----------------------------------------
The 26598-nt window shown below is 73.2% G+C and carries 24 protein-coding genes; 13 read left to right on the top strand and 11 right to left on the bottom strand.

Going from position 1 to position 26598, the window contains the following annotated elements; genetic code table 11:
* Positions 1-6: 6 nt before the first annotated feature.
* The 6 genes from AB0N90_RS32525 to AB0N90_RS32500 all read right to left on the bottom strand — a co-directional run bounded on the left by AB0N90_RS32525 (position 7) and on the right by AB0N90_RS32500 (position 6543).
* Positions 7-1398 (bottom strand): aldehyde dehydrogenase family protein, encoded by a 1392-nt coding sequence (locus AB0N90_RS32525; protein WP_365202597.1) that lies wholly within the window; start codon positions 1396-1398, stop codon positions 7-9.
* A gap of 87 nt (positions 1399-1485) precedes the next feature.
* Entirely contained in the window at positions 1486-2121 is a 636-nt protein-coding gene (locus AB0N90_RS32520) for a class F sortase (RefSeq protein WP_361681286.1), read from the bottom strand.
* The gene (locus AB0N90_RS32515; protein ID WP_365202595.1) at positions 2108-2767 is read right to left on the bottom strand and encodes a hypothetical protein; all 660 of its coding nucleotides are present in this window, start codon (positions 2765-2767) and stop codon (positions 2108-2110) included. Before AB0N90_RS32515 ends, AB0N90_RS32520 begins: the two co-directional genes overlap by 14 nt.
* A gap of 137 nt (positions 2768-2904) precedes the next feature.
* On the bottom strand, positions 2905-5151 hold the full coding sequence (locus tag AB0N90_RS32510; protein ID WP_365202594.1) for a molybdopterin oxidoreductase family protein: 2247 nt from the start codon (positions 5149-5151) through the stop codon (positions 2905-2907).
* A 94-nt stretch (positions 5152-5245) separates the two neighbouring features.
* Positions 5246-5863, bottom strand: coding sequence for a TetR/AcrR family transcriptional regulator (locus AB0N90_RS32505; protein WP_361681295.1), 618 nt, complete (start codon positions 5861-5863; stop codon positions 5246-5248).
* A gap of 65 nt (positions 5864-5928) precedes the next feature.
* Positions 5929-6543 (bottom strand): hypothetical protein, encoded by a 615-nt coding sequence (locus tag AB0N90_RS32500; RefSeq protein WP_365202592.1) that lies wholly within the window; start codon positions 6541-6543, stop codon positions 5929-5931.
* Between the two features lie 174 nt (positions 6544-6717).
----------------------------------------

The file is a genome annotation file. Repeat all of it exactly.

The 26598-nt window shown below is 73.2% G+C and carries 24 protein-coding genes; 13 read left to right on the top strand and 11 right to left on the bottom strand.

Going from position 1 to position 26598, the window contains the following annotated elements; genetic code table 11:
* Positions 1-6: 6 nt before the first annotated feature.
* The 6 genes from AB0N90_RS32525 to AB0N90_RS32500 all read right to left on the bottom strand — a co-directional run bounded on the left by AB0N90_RS32525 (position 7) and on the right by AB0N90_RS32500 (position 6543).
* Positions 7-1398 (bottom strand): aldehyde dehydrogenase family protein, encoded by a 1392-nt coding sequence (locus AB0N90_RS32525; protein WP_365202597.1) that lies wholly within the window; start codon positions 1396-1398, stop codon positions 7-9.
* A gap of 87 nt (positions 1399-1485) precedes the next feature.
* Entirely contained in the window at positions 1486-2121 is a 636-nt protein-coding gene (locus AB0N90_RS32520) for a class F sortase (RefSeq protein WP_361681286.1), read from the bottom strand.
* The gene (locus AB0N90_RS32515; protein ID WP_365202595.1) at positions 2108-2767 is read right to left on the bottom strand and encodes a hypothetical protein; all 660 of its coding nucleotides are present in this window, start codon (positions 2765-2767) and stop codon (positions 2108-2110) included. Before AB0N90_RS32515 ends, AB0N90_RS32520 begins: the two co-directional genes overlap by 14 nt.
* A gap of 137 nt (positions 2768-2904) precedes the next feature.
* On the bottom strand, positions 2905-5151 hold the full coding sequence (locus tag AB0N90_RS32510; protein ID WP_365202594.1) for a molybdopterin oxidoreductase family protein: 2247 nt from the start codon (positions 5149-5151) through the stop codon (positions 2905-2907).
* A 94-nt stretch (positions 5152-5245) separates the two neighbouring features.
* Positions 5246-5863, bottom strand: coding sequence for a TetR/AcrR family transcriptional regulator (locus AB0N90_RS32505; protein WP_361681295.1), 618 nt, complete (start codon positions 5861-5863; stop codon positions 5246-5248).
* A gap of 65 nt (positions 5864-5928) precedes the next feature.
* Positions 5929-6543 (bottom strand): hypothetical protein, encoded by a 615-nt coding sequence (locus tag AB0N90_RS32500; RefSeq protein WP_365202592.1) that lies wholly within the window; start codon positions 6541-6543, stop codon positions 5929-5931.
* Between the two features lie 174 nt (positions 6544-6717).